Can’t figure out why your iPhone is not connecting to a known Wi-Fi network?
Your iPhone should automatically connect to a known wireless network when it’s in range.
However, this is not the case for many iPhone users who encounter problems connecting to their Wi-Fi.
There are various reasons why your iPhone won’t connect to Wi-Fi. It can be due to incorrect network configurations, outdated software, or faulty hardware.
Today, we’ll show you what to do if your iPhone is not connecting to a known Wi-Fi network.
Let’s jump right in!
1. Check Your Reception & Network.
Like any wireless technology, Wi-Fi has limitations when it comes to the range where you can connect.
By default, Wi-Fi can reach up to 50 meters in an open space. But since your house has walls, doors, and other obstacles, signals can degrade by 25% or more.
Due to this, we suggest that you only stay up 10 to 15 meters away from your Wi-Fi router for a stable connection.
You can also try power cycling your router/modem to ensure that nothing’s wrong with it.
- Unplug your router from the outlet.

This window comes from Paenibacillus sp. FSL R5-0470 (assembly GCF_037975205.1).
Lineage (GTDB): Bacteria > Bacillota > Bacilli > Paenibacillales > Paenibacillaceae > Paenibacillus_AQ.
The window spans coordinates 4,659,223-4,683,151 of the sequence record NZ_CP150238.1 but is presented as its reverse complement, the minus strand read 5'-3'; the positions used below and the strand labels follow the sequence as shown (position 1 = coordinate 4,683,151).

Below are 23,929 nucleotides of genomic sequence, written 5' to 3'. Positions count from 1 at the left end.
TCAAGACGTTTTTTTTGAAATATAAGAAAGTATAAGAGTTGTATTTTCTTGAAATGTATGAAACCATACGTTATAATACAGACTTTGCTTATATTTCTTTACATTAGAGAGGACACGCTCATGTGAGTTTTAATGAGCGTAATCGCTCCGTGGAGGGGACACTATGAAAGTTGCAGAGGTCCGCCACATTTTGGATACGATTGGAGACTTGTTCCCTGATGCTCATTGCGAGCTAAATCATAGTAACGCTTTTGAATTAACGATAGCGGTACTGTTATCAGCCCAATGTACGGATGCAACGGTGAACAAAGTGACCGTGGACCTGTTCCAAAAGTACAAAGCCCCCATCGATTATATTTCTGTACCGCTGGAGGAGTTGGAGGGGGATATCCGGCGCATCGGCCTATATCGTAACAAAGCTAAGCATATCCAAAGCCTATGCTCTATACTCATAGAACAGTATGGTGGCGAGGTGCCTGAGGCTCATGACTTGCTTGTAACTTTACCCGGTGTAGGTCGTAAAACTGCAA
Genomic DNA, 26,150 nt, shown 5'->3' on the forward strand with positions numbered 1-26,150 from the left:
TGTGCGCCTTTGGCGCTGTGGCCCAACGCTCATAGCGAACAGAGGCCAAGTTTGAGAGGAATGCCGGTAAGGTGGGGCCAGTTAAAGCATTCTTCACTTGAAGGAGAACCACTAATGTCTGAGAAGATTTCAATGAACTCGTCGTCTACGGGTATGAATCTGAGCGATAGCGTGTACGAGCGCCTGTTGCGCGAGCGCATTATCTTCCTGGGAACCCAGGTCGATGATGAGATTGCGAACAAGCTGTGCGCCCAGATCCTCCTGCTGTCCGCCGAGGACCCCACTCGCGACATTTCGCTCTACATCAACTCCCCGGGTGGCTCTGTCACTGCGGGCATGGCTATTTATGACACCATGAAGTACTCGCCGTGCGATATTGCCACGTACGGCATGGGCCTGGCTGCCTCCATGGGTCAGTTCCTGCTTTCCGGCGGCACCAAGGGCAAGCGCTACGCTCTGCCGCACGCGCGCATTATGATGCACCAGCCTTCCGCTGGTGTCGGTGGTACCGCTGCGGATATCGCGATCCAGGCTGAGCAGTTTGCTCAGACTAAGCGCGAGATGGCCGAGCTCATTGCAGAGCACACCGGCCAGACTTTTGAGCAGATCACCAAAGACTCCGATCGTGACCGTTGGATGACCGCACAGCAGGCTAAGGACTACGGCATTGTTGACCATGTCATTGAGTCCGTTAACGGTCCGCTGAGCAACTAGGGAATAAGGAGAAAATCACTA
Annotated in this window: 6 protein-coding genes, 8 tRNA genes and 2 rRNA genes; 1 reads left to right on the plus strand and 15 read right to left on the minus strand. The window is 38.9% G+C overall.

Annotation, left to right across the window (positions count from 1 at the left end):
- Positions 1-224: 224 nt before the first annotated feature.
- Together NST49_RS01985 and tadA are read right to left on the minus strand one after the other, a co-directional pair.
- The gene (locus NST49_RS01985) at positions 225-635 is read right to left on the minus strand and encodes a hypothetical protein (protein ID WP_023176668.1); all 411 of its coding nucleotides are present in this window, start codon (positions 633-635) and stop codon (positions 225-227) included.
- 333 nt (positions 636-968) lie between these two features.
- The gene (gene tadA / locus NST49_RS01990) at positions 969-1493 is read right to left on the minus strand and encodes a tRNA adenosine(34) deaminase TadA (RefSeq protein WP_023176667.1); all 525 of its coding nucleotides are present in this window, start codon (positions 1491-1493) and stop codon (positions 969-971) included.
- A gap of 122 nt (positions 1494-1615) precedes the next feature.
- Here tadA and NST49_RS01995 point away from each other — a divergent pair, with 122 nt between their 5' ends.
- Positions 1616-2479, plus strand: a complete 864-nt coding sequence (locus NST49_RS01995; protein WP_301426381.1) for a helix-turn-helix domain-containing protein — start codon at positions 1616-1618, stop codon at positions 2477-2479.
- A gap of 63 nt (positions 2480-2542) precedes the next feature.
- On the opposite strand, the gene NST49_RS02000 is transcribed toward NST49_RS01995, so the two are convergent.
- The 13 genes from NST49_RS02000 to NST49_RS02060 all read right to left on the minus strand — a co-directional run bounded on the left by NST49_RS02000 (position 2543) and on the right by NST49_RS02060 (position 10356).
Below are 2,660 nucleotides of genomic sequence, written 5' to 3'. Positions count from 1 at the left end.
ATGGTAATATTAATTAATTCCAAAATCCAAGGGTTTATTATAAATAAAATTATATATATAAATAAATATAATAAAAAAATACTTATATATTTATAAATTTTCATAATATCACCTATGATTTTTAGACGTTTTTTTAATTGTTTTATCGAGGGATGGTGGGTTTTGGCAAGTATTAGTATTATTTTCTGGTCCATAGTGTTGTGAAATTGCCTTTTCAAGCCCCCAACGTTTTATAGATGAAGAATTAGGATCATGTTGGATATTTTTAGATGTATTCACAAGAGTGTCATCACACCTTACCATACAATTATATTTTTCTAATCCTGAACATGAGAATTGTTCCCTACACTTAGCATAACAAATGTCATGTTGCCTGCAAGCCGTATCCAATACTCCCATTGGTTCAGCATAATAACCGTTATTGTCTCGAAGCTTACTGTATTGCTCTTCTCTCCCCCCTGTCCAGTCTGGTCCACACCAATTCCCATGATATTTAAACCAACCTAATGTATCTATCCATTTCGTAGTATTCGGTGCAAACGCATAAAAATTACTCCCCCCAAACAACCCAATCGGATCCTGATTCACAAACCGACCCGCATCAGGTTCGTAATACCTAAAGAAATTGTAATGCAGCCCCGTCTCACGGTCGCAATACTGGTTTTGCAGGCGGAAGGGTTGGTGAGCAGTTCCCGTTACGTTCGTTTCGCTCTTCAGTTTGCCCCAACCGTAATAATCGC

- Wait for 5 to 10 seconds.
- Reconnect the power cable to the outlet.
Try connecting to your Wi-Fi afterward to see if restarting your router helped.
2. Check Your Radio Settings.
Before tweaking your device, try to check if your radio settings are properly set. This includes your Wi-Fi, Bluetooth, and Airplane mode.
Airplane mode disabled all wireless connections on your device including Wi-Fi. If Wi-Fi is turned off on your iPhone, then it won;’t be able to detect your wireless network.
Meanwhile, Bluetooth can interfere with your Wi-Fi’s signal, preventing your iPhone from establishing a connection.
Here’s what you need to do:
- First, swipe downwards from the bottom of your screen to access the Control Center.
- Look for the Airplane Mode and ensure that it is disabled.
- Tap on Wi-Fi to enable it. (Icon should turn Blue)
- Lastly, tap the Bluetooth icon to disable it. (Icon should turn Gray/White)
Once done, connect to a known wireless network to check if the problem is solved.
3. Disable Wireless Networking in Location Services.
Your iPhone can use location services to improve your Wi-Fi, Bluetooth, and Ultra-Wideband performance.